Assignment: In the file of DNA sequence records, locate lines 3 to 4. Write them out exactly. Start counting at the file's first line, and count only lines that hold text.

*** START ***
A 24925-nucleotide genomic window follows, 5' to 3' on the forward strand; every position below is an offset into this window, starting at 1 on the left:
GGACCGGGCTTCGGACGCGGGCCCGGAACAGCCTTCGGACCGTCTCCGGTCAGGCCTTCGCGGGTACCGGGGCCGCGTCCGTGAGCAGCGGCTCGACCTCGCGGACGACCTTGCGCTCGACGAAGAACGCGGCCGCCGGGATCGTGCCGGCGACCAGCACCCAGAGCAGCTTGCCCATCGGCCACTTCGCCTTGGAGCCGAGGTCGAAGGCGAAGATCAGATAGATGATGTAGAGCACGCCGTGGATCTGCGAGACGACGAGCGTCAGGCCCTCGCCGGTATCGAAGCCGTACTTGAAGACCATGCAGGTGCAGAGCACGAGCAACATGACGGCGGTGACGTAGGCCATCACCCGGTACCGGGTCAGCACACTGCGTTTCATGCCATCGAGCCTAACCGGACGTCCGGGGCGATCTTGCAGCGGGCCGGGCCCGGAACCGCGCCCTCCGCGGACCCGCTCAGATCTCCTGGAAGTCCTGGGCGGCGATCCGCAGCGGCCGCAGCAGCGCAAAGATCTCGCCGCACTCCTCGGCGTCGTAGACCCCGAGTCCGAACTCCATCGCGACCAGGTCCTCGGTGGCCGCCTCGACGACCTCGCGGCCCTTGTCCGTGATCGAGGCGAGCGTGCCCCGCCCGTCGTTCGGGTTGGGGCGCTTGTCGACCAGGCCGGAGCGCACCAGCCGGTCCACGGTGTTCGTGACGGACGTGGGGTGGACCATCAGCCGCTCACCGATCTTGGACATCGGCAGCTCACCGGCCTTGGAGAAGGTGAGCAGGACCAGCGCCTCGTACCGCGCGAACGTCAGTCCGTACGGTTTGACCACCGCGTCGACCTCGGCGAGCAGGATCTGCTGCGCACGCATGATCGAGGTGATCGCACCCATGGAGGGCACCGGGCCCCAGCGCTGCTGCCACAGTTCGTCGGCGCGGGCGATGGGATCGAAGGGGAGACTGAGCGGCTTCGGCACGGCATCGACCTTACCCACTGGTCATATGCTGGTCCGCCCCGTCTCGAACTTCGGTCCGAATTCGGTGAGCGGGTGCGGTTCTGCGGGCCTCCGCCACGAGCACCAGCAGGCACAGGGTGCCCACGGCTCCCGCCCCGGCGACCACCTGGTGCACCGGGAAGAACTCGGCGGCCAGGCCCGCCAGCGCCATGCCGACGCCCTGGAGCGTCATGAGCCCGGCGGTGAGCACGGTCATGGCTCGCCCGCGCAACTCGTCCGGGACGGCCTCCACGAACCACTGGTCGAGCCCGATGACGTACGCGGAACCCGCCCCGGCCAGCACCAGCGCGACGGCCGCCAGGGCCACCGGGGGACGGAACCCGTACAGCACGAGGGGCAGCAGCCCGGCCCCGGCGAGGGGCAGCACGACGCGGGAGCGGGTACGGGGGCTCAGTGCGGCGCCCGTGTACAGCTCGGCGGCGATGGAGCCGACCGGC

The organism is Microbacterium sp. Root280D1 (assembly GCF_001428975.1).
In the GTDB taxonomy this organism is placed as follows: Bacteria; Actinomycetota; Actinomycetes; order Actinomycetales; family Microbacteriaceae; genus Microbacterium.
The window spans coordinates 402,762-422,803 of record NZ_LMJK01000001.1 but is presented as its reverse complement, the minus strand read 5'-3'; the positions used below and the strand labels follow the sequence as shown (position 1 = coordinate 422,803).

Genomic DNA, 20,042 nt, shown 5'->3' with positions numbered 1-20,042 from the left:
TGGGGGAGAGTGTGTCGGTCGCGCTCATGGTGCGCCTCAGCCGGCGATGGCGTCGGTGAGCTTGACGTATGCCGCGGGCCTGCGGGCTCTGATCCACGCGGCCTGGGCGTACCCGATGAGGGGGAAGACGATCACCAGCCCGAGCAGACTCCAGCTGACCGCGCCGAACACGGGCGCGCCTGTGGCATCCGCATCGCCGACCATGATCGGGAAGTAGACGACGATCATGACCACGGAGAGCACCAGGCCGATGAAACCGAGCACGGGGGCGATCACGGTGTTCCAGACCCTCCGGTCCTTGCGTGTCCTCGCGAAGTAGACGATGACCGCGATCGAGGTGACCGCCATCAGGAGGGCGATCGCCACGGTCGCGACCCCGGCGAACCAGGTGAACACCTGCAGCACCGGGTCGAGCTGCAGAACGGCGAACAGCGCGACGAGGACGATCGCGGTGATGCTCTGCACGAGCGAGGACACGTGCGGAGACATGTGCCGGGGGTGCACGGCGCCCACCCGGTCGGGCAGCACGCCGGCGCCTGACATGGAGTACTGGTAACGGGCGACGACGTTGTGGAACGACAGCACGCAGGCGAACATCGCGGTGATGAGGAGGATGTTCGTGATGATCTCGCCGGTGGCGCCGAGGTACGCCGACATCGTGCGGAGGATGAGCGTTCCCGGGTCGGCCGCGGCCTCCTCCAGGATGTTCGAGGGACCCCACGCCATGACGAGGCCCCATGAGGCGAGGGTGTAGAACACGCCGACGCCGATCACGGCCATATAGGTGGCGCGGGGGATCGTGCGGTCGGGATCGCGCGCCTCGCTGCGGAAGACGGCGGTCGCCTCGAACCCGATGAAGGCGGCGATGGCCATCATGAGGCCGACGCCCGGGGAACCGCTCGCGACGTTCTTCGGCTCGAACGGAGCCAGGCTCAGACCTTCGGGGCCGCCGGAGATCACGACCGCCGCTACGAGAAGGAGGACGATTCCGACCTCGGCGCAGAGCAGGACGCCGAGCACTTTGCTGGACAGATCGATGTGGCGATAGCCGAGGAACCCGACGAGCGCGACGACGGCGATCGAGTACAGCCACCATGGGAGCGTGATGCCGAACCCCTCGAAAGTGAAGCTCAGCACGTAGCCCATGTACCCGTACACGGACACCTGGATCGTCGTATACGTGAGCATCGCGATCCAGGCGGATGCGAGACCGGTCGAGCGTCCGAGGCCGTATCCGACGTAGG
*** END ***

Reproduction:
The organism is Microbacterium sp. Root280D1 (assembly GCF_001428975.1).
In the GTDB taxonomy this organism is placed as follows: Bacteria; Actinomycetota; Actinomycetes; order Actinomycetales; family Microbacteriaceae; genus Microbacterium.